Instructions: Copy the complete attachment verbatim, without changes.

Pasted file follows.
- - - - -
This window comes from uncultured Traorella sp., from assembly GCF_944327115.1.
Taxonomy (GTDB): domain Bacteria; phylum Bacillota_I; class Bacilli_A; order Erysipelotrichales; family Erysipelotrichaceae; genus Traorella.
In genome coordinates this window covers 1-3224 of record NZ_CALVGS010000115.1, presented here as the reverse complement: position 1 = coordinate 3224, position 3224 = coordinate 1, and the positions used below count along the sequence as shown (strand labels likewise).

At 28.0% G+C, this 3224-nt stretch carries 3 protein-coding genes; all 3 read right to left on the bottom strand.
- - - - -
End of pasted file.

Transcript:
This window comes from uncultured Traorella sp., from assembly GCF_944327115.1.
Taxonomy (GTDB): domain Bacteria; phylum Bacillota_I; class Bacilli_A; order Erysipelotrichales; family Erysipelotrichaceae; genus Traorella.
In genome coordinates this window covers 1-3224 of record NZ_CALVGS010000115.1, presented here as the reverse complement: position 1 = coordinate 3224, position 3224 = coordinate 1, and the positions used below count along the sequence as shown (strand labels likewise).

At 28.0% G+C, this 3224-nt stretch carries 3 protein-coding genes; all 3 read right to left on the bottom strand.